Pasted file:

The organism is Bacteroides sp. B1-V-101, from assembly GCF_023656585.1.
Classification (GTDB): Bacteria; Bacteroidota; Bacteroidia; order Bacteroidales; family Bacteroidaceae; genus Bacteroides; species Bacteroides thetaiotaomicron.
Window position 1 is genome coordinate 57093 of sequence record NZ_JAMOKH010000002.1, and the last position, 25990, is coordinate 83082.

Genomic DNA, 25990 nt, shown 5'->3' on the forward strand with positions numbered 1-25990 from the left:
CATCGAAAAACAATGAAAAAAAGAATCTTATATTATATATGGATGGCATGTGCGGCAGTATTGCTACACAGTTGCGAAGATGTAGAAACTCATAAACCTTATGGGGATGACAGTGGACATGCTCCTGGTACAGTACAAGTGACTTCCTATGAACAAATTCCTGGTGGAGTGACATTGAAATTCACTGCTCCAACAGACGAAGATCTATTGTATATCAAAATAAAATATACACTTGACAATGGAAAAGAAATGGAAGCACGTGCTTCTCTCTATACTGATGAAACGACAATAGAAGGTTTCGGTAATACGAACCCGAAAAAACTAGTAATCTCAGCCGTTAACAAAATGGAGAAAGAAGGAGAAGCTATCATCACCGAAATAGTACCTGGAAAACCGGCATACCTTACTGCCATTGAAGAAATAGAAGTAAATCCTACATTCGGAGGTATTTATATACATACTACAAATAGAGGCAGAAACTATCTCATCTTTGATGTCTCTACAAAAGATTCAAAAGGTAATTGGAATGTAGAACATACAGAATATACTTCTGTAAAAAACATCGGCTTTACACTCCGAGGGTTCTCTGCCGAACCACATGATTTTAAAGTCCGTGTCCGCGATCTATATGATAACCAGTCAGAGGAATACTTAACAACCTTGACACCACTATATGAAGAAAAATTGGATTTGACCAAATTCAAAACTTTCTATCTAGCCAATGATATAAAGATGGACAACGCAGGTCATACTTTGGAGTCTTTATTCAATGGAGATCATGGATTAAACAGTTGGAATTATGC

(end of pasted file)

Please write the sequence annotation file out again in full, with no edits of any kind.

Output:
The organism is Bacteroides sp. B1-V-101, from assembly GCF_023656585.1.
Classification (GTDB): Bacteria; Bacteroidota; Bacteroidia; order Bacteroidales; family Bacteroidaceae; genus Bacteroides; species Bacteroides thetaiotaomicron.
Window position 1 is genome coordinate 57093 of sequence record NZ_JAMOKH010000002.1, and the last position, 25990, is coordinate 83082.

Genomic DNA, 25990 nt, shown 5'->3' on the forward strand with positions numbered 1-25990 from the left:
CATCGAAAAACAATGAAAAAAAGAATCTTATATTATATATGGATGGCATGTGCGGCAGTATTGCTACACAGTTGCGAAGATGTAGAAACTCATAAACCTTATGGGGATGACAGTGGACATGCTCCTGGTACAGTACAAGTGACTTCCTATGAACAAATTCCTGGTGGAGTGACATTGAAATTCACTGCTCCAACAGACGAAGATCTATTGTATATCAAAATAAAATATACACTTGACAATGGAAAAGAAATGGAAGCACGTGCTTCTCTCTATACTGATGAAACGACAATAGAAGGTTTCGGTAATACGAACCCGAAAAAACTAGTAATCTCAGCCGTTAACAAAATGGAGAAAGAAGGAGAAGCTATCATCACCGAAATAGTACCTGGAAAACCGGCATACCTTACTGCCATTGAAGAAATAGAAGTAAATCCTACATTCGGAGGTATTTATATACATACTACAAATAGAGGCAGAAACTATCTCATCTTTGATGTCTCTACAAAAGATTCAAAAGGTAATTGGAATGTAGAACATACAGAATATACTTCTGTAAAAAACATCGGCTTTACACTCCGAGGGTTCTCTGCCGAACCACATGATTTTAAAGTCCGTGTCCGCGATCTATATGATAACCAGTCAGAGGAATACTTAACAACCTTGACACCACTATATGAAGAAAAATTGGATTTGACCAAATTCAAAACTTTCTATCTAGCCAATGATATAAAGATGGACAACGCAGGTCATACTTTGGAGTCTTTATTCAATGGAGATCATGGATTAAACAGTTGGAATTATGC